Relative to the latter area, the same Huffington Post article stated that the loss or movement of teachers across schools costs districts $2.2 billion annually. In 2007, the National Commission on Teacher and America’s Future put this annual loss at over $7 billion per year. And then, we can add the financial loses estimated for school principals ($163 million per year according to a 2014 School Leaders Network publication), as well as district superintendents.
And yet, the real losers are the students due to the “stops and starts” in their educational programs, and the absence of needed academic and mental health services and supports (because, as is often cited, there is no money).
Hence, another vicious cycle- - the cycle where money that could be used to address the most critical needs of teachers (at least as cited by those leaving the profession- - see above) is being used to respond to the conditions that remain because they are leaving.
Breaking the Vicious Cycle
At some point, we need to break this vicious cycle, and stop “chasing our tails.” It has got to start somewhere because “when you do the same old thing, you get the same old results.”
But let’s recognize that, according to Ingersoll’s research, most of the reasons why teachers are leaving the profession or leaving their schools are contributory, NOT causal factors.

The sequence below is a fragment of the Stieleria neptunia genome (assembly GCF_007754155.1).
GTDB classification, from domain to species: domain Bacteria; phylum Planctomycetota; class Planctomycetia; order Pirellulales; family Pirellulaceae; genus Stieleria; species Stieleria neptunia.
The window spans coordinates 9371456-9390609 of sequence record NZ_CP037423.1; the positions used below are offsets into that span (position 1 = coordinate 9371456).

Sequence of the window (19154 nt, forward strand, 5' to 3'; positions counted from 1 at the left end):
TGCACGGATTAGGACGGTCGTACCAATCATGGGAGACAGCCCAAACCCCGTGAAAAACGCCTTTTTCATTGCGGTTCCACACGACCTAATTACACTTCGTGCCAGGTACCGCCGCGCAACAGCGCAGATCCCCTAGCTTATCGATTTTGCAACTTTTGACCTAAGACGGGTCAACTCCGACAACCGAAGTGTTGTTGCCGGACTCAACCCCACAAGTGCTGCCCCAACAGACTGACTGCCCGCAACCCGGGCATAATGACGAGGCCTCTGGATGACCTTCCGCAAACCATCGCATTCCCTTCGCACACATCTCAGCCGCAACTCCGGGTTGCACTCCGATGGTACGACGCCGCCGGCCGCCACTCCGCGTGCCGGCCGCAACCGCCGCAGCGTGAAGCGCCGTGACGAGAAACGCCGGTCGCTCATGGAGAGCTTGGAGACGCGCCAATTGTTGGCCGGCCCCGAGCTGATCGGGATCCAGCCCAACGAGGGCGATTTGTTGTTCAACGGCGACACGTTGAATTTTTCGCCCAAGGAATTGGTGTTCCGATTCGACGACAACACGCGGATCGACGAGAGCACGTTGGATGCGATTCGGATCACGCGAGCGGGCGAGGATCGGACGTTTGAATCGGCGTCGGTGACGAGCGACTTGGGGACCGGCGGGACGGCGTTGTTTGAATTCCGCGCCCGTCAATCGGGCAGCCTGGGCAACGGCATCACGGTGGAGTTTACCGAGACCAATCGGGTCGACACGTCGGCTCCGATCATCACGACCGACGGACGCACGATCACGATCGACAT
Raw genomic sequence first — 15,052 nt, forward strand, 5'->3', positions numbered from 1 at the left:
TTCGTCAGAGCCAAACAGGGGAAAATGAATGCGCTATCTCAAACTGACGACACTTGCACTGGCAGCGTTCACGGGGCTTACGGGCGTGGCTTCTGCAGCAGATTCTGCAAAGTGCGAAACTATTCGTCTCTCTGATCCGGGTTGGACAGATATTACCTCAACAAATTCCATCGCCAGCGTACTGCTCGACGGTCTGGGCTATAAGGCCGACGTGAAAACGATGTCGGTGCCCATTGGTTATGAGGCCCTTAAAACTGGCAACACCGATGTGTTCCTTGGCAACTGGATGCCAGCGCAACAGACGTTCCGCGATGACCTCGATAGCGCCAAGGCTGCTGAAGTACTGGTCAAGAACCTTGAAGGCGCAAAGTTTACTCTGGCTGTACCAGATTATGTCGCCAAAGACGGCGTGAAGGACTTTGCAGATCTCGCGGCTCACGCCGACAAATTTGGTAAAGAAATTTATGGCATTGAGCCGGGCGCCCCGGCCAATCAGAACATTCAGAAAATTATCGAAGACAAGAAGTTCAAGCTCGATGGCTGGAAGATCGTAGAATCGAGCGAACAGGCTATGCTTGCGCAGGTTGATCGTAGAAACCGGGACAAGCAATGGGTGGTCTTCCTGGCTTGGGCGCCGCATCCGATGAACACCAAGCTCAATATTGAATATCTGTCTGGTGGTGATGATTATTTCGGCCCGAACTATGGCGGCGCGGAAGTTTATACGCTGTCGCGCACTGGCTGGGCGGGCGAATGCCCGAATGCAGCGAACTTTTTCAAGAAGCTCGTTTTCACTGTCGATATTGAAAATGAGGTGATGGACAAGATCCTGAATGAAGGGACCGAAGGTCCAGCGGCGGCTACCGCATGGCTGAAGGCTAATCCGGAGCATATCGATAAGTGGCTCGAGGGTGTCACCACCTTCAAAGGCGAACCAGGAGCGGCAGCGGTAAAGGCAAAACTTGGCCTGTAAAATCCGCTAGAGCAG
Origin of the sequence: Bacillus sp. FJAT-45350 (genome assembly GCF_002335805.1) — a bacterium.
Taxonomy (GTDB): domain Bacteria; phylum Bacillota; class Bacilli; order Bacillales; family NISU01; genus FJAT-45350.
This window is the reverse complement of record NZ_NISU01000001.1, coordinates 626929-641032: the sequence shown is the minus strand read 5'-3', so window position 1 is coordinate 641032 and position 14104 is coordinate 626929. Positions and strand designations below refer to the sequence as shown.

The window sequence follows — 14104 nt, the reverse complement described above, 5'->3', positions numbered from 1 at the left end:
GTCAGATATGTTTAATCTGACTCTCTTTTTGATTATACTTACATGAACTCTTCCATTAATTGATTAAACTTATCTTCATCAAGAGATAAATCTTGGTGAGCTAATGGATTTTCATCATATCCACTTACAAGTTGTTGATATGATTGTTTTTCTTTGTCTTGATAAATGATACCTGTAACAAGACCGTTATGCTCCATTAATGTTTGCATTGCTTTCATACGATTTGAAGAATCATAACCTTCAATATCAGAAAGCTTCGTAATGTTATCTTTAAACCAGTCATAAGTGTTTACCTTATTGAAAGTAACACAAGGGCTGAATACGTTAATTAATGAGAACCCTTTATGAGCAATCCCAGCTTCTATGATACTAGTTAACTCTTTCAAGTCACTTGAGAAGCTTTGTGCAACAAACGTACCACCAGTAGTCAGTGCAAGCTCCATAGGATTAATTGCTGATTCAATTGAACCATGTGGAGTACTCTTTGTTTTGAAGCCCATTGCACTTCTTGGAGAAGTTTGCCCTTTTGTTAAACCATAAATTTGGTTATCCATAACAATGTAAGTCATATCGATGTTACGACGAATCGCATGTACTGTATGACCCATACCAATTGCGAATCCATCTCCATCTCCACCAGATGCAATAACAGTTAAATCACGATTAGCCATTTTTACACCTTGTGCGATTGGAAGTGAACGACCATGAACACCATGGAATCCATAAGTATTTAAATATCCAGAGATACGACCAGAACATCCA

That is, to a large degree:
- Increasing teachers’ preparation and collaboration time will not necessarily make them or their students more successful.
Breaking the Cycle: We need to focus the time and sharing on demonstrable student outcomes based on effective instructional objectives that are linked to well-designed curricula that are functionally assessed in the classroom relative to student learning, mastery, and application.
- Increasing teachers’ faculty influence and their opportunities for professional advancement will not necessarily make them or their students more successful.
Breaking the Cycle: I am an absolute proponent for creating shared leadership approaches in a school where there are functional committees (see below) led by teachers and focused on annual activities that are explicitly reflected in the School Improvement Plan and process:
- The Curriculum & Instruction Committee
- School Discipline Committee
- Professional Development/Teacher Support Committee
- Community and Family Outreach Committee
- Multi-tiered Early Intervention Student Services Team
- School Leadership Team
Moreover, I believe that “professional advancement” is more than a formal teacher to supervision to administrator pipeline. Such advancement should include putting teachers into informal leadership and mentorship positions- - for example, using them as collegial consultants, coaches, mentors, and skill-specific experts.